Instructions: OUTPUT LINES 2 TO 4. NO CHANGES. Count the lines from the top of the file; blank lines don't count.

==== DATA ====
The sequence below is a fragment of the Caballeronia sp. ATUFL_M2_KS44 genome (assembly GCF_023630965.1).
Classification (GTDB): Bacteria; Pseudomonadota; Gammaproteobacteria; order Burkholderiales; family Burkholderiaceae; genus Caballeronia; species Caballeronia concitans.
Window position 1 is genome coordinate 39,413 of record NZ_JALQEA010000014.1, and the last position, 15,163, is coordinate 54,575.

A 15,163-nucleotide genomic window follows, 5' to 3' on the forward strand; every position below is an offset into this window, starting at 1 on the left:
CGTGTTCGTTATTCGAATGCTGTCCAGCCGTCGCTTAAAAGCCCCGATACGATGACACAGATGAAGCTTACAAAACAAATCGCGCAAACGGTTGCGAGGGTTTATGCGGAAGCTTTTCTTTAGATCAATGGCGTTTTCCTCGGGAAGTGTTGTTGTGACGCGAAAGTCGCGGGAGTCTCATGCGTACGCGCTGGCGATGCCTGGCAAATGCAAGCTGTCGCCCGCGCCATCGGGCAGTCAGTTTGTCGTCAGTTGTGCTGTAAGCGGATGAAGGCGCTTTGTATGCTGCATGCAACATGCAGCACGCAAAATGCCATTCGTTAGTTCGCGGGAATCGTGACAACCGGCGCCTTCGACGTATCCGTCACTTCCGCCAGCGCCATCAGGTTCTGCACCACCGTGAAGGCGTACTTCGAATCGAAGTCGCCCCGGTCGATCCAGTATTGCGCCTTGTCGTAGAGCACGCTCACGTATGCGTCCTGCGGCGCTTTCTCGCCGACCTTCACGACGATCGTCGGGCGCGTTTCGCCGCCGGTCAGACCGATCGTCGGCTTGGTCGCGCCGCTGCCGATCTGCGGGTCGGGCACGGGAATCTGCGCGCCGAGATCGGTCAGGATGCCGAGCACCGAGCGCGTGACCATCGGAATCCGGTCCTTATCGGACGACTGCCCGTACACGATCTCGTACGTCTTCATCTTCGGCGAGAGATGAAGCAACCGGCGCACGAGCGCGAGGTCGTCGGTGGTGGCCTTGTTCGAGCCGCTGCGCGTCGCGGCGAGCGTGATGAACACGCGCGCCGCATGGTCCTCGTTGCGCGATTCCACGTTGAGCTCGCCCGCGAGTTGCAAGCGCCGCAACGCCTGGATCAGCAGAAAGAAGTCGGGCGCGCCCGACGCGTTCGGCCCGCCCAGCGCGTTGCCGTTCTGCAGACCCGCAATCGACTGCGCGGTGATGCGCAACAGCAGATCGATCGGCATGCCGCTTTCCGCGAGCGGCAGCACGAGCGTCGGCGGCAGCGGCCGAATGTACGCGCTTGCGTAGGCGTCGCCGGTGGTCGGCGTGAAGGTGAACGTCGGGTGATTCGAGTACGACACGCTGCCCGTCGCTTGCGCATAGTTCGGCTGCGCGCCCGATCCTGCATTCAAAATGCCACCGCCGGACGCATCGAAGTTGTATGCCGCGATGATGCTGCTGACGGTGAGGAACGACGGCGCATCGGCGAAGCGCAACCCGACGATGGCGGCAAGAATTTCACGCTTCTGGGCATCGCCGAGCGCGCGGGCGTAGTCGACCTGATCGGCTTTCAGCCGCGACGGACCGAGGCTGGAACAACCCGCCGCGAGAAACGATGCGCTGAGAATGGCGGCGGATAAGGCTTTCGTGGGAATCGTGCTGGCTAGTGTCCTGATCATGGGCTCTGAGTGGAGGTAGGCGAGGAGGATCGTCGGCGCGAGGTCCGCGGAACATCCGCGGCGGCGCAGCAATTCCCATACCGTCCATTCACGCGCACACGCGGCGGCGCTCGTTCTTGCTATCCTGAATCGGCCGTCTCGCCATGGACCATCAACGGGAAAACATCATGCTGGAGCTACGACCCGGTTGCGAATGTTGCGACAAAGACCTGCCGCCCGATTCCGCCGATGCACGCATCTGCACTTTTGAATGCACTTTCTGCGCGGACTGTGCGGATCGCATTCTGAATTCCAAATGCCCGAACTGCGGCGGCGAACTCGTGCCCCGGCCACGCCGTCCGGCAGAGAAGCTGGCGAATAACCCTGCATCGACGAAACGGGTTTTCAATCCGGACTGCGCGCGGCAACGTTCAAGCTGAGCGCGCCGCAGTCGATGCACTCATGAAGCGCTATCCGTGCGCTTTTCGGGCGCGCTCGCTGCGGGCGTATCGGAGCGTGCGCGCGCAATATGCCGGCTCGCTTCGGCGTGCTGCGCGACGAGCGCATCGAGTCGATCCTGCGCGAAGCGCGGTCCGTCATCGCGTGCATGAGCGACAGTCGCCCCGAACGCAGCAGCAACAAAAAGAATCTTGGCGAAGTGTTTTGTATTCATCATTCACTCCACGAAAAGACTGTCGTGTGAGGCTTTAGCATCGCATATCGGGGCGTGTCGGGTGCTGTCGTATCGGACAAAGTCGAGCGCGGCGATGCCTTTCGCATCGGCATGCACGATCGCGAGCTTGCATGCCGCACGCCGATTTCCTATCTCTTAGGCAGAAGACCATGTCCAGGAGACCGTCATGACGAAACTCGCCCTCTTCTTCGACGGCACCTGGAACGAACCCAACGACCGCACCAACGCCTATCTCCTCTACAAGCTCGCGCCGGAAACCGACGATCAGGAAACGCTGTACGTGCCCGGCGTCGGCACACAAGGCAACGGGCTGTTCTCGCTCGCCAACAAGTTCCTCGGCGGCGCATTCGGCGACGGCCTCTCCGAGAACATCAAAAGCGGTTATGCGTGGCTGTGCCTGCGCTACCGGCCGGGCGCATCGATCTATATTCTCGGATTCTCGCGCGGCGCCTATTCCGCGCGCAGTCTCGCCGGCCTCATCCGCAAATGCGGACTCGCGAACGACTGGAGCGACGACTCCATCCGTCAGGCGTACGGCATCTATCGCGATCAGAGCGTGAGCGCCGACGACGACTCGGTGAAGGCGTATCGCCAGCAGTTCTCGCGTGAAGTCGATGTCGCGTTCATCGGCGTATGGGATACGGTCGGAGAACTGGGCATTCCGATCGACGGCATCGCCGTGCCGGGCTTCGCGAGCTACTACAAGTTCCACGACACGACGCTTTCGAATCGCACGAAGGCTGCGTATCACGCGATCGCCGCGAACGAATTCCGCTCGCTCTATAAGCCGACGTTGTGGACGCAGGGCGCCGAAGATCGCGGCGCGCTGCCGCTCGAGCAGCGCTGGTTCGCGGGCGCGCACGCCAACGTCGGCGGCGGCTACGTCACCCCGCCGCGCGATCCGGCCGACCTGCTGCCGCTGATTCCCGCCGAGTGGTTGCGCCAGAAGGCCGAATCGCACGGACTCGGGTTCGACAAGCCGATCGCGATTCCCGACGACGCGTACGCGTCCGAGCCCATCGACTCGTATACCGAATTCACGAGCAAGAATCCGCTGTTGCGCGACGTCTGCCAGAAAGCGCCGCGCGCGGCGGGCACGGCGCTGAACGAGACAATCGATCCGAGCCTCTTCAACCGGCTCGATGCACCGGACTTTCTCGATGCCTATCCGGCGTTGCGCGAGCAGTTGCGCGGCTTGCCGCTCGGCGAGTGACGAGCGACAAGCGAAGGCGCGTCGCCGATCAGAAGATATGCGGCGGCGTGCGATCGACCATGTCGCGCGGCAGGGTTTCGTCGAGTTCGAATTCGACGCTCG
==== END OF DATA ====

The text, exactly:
Classification (GTDB): Bacteria; Pseudomonadota; Gammaproteobacteria; order Burkholderiales; family Burkholderiaceae; genus Caballeronia; species Caballeronia concitans.
Window position 1 is genome coordinate 39,413 of record NZ_JALQEA010000014.1, and the last position, 15,163, is coordinate 54,575.

A 15,163-nucleotide genomic window follows, 5' to 3' on the forward strand; every position below is an offset into this window, starting at 1 on the left: